T1 shows the frequency of sexual disturbances with clozapine and haloperidol treatment during weeks 1 to 6. For the male patients, the nonsignificant differences between the two neuroleptic medications go along with estimates of a relative risk close to 1, indicating that group differences were in fact small (relative risk for diminished sexual desire for haloperidol versus clozapine=1.10, 95% confidence limits=0.81–1.49; relative risk for functional disturbances=1.17, 95% confidence limits=0.63–2.18). For the female patients, it cannot be ruled out that the nonsignificant results may be a consequence of the small number of patients (N=37).
Over the first 18 weeks of clozapine treatment, sexual disturbances (impaired sexual desire) decreased from 53.4% to 22.2% among the male patients (z=4.42, N=36, p<0.001, Wilcoxon matched pairs test) and from 23% to 0% among the female patients (z=1.83, N=11, p=0.07, Wilcoxon matched pairs test). All male functional disturbances (erectile and ejaculatory dysfunction) disappeared within the first 18 weeks of treatment. In contrast, menstrual disturbances remained basically unchanged during the first 18 weeks.
Among the male patients taking clozapine (N=75), there was a significant influence of plasma levels on diminished sexual desire (χ2=5.18, df=1, p=0.02, logistic regression, –2 log likelihood ratio) and functional disturbances (χ2=7.03, df=1, p=0.008, –2 log likelihood ratio). This was not found among the patients taking haloperidol (N=53) or in the female patients taking clozapine (N=25), which may be a consequence of the small number of patients in this group. In contrast, dose had no influence on sexual dysfunctions in male and female patients taking either medication. Furthermore, sedation, asthenia, and taking other medications were not associated with any of the sexual adverse events.
A significantly higher percentage of noncompliant patients was found in the haloperidol group (χ2=10.83, df=1, p=0.001). It is surprising that neither functional disturbances nor diminished sexual desire showed any influence on compliance in either group.
Clozapine has been thought to be associated with fewer sexual side effects because of its weaker blockade of D2 receptors and because, in contrast to classical antipsychotics, clozapine has only a minimal effect on plasma prolactin levels (4). We have found comparable rates of sexual side effects for clozapine and haloperidol.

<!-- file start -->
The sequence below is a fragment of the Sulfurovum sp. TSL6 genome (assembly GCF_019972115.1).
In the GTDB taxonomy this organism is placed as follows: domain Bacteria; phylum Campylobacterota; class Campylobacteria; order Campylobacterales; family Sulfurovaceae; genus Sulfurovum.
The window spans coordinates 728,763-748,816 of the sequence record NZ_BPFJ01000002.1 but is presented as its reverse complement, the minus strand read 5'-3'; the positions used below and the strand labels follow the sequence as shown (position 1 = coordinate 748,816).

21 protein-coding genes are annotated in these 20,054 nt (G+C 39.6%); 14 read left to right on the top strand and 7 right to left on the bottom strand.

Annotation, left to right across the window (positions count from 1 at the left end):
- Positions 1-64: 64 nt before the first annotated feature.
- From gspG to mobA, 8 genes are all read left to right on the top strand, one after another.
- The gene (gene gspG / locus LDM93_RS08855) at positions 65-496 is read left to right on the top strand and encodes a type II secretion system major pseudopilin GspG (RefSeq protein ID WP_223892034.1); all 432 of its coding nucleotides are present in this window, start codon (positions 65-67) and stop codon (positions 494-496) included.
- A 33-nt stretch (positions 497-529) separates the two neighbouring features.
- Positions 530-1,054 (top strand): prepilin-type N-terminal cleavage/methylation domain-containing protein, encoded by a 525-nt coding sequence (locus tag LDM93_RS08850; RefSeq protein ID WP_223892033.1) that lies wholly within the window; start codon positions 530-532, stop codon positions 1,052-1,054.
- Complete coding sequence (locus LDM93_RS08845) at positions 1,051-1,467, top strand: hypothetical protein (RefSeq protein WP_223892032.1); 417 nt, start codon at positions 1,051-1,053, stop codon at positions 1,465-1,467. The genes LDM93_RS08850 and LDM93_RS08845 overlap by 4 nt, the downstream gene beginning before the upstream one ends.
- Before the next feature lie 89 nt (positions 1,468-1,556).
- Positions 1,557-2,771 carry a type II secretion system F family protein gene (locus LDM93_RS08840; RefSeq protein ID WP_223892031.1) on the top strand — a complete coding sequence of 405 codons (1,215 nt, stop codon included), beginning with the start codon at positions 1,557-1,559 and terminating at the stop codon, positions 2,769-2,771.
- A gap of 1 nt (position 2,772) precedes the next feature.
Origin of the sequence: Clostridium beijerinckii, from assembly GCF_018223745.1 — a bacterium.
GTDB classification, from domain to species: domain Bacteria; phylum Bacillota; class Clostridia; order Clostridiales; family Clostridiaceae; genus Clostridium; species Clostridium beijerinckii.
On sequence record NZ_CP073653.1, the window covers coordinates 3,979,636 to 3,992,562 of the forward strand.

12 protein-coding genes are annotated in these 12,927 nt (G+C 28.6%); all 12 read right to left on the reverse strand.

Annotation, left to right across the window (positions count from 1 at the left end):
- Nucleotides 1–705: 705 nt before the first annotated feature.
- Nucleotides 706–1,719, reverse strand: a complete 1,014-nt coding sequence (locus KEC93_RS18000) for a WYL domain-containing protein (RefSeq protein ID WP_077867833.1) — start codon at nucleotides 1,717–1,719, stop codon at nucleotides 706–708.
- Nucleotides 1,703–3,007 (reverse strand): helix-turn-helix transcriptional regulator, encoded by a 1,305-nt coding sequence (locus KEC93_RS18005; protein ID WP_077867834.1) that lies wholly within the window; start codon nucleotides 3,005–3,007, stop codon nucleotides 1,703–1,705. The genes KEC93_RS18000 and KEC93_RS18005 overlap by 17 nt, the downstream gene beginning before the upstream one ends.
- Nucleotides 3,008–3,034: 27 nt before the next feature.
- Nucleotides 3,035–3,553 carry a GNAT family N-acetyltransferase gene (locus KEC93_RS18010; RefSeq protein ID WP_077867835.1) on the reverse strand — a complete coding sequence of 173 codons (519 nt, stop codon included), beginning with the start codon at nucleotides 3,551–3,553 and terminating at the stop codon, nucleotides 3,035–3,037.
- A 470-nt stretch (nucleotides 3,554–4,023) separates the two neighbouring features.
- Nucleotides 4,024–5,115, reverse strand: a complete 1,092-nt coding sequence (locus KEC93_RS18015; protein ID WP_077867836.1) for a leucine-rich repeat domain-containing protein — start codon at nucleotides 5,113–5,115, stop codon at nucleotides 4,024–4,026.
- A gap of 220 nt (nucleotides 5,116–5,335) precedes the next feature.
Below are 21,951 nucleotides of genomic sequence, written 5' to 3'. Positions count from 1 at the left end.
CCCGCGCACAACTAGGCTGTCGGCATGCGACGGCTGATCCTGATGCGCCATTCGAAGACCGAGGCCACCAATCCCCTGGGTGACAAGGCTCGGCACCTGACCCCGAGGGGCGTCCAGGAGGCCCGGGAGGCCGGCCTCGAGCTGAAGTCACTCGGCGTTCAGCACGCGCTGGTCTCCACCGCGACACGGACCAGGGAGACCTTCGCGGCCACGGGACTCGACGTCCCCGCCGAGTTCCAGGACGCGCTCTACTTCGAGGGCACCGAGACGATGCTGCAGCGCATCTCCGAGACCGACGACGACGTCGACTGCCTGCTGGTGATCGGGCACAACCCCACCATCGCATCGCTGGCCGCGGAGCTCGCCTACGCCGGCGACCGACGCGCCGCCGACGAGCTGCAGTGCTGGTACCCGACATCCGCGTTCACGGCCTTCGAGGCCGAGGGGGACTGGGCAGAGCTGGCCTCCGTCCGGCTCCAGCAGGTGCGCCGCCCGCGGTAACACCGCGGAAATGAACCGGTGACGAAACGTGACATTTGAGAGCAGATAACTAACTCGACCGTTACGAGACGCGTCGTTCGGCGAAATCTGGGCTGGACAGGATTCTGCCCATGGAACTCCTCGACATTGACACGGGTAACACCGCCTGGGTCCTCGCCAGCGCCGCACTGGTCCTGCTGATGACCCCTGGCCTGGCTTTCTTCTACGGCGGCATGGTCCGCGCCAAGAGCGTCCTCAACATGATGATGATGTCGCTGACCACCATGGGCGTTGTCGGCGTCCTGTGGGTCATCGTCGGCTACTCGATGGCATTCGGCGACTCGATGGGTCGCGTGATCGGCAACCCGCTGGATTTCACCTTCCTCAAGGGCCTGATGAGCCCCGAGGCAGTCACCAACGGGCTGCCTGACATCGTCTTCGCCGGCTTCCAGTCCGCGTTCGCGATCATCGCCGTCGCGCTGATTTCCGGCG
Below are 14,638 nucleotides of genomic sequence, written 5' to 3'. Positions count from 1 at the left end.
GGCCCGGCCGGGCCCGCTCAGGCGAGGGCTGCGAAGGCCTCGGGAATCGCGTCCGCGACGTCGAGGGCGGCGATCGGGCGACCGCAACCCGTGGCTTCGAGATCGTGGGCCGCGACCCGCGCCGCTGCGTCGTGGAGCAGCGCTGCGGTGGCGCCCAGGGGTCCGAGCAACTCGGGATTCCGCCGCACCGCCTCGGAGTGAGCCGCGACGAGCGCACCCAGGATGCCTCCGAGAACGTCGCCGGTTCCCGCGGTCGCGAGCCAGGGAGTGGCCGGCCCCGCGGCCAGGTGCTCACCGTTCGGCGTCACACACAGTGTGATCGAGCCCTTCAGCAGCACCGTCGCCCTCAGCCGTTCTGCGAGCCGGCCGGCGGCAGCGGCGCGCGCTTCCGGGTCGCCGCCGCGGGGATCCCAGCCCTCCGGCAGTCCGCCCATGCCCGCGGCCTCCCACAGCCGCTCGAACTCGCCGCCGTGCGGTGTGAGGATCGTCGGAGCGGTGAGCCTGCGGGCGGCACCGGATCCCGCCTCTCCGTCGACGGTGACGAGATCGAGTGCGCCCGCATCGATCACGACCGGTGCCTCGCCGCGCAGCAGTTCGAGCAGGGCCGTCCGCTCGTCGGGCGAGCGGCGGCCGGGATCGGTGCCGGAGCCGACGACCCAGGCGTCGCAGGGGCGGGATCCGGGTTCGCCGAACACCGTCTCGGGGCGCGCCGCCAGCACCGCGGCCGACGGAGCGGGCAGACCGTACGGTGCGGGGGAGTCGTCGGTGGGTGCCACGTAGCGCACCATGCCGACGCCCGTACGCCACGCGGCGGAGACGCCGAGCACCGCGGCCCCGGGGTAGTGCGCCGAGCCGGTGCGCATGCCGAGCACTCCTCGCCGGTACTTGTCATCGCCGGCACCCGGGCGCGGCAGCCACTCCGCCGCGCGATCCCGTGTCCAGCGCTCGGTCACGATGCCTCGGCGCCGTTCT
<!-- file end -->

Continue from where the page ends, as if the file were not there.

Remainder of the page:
The rates of adverse sexual events appear to be lower in female patients, as reported in the few published studies dealing with this topic (8). In spite of these findings, which are corroborated by our study, it is likely that men and women are equally affected by sexual side effects. The lower reported rate of sexual disturbances in women could be explained by the fact that the women in our investigation might have been more guarded than the men when speaking about sexual disturbances. Additionally, the judgment about erectile function is much easier than, for instance, the determination of vaginal lubrication or the quality of an orgasm.
We found an influence of clozapine plasma levels on sexual disturbances in male patients. This is important given the different dose and plasma level recommendations for clozapine in the United States and Europe (9).
Although sexual disturbances are often discussed as a significant reason for noncompliance, we could not demonstrate a correlation between sexual disturbances and compliance or lack of it. Elsewhere (10), we hypothesized that regularly discussing adverse effects with patients, as well as subsequently treating them, if possible, might be responsible for the fact that adverse events had no negative influence on compliance in our program.
Received Jan. 21, 1997; revisions received July 25, 1997, and March 13, May 18, and July 16, 1998; accepted July 29, 1998. From the Department of Biological Psychiatry, Innsbruck University Clinics . Address reprint requests to Dr. Hummer, Department of Biological Psychiatry, Innsbruck University Clinics, Anichstrasse 35, A-6020 Innsbruck, Austria; Martina.Hummer@uibk. ac.at (e-mail)